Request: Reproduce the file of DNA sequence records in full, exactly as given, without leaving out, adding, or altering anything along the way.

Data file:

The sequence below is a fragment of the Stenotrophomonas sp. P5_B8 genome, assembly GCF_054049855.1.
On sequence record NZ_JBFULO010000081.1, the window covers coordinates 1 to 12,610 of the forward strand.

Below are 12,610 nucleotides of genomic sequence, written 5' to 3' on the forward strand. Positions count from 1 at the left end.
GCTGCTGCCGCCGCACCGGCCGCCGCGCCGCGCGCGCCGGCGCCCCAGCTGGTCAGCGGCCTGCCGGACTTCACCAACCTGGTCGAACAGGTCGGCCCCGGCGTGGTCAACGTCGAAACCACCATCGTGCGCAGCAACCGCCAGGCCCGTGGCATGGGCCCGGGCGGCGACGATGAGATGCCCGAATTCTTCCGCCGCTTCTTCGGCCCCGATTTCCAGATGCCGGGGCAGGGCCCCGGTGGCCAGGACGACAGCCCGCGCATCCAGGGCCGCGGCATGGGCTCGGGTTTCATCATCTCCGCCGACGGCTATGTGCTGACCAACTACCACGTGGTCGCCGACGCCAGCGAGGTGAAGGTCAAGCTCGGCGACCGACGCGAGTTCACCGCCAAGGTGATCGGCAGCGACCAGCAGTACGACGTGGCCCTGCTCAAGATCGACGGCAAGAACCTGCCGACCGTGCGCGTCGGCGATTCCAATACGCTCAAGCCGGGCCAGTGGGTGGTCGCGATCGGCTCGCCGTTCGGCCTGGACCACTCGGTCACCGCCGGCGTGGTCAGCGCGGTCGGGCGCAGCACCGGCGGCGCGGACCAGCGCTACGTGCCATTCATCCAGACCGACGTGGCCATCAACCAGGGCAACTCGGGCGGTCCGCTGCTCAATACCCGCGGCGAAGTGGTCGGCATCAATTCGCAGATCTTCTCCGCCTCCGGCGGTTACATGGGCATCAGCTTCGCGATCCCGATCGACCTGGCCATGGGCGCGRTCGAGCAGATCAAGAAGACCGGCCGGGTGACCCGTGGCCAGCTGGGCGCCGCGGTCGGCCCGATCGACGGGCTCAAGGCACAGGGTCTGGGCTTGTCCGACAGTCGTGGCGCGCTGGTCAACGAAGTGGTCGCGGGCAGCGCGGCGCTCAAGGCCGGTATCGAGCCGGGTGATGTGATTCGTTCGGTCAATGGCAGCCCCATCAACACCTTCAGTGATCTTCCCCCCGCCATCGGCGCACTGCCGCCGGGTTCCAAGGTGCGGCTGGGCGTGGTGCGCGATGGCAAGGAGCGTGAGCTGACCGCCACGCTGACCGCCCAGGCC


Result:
The sequence below is a fragment of the Stenotrophomonas sp. P5_B8 genome, assembly GCF_054049855.1.
On sequence record NZ_JBFULO010000081.1, the window covers coordinates 1 to 12,610 of the forward strand.

Below are 12,610 nucleotides of genomic sequence, written 5' to 3' on the forward strand. Positions count from 1 at the left end.
GCTGCTGCCGCCGCACCGGCCGCCGCGCCGCGCGCGCCGGCGCCCCAGCTGGTCAGCGGCCTGCCGGACTTCACCAACCTGGTCGAACAGGTCGGCCCCGGCGTGGTCAACGTCGAAACCACCATCGTGCGCAGCAACCGCCAGGCCCGTGGCATGGGCCCGGGCGGCGACGATGAGATGCCCGAATTCTTCCGCCGCTTCTTCGGCCCCGATTTCCAGATGCCGGGGCAGGGCCCCGGTGGCCAGGACGACAGCCCGCGCATCCAGGGCCGCGGCATGGGCTCGGGTTTCATCATCTCCGCCGACGGCTATGTGCTGACCAACTACCACGTGGTCGCCGACGCCAGCGAGGTGAAGGTCAAGCTCGGCGACCGACGCGAGTTCACCGCCAAGGTGATCGGCAGCGACCAGCAGTACGACGTGGCCCTGCTCAAGATCGACGGCAAGAACCTGCCGACCGTGCGCGTCGGCGATTCCAATACGCTCAAGCCGGGCCAGTGGGTGGTCGCGATCGGCTCGCCGTTCGGCCTGGACCACTCGGTCACCGCCGGCGTGGTCAGCGCGGTCGGGCGCAGCACCGGCGGCGCGGACCAGCGCTACGTGCCATTCATCCAGACCGACGTGGCCATCAACCAGGGCAACTCGGGCGGTCCGCTGCTCAATACCCGCGGCGAAGTGGTCGGCATCAATTCGCAGATCTTCTCCGCCTCCGGCGGTTACATGGGCATCAGCTTCGCGATCCCGATCGACCTGGCCATGGGCGCGRTCGAGCAGATCAAGAAGACCGGCCGGGTGACCCGTGGCCAGCTGGGCGCCGCGGTCGGCCCGATCGACGGGCTCAAGGCACAGGGTCTGGGCTTGTCCGACAGTCGTGGCGCGCTGGTCAACGAAGTGGTCGCGGGCAGCGCGGCGCTCAAGGCCGGTATCGAGCCGGGTGATGTGATTCGTTCGGTCAATGGCAGCCCCATCAACACCTTCAGTGATCTTCCCCCCGCCATCGGCGCACTGCCGCCGGGTTCCAAGGTGCGGCTGGGCGTGGTGCGCGATGGCAAGGAGCGTGAGCTGACCGCCACGCTGACCGCCCAGGCC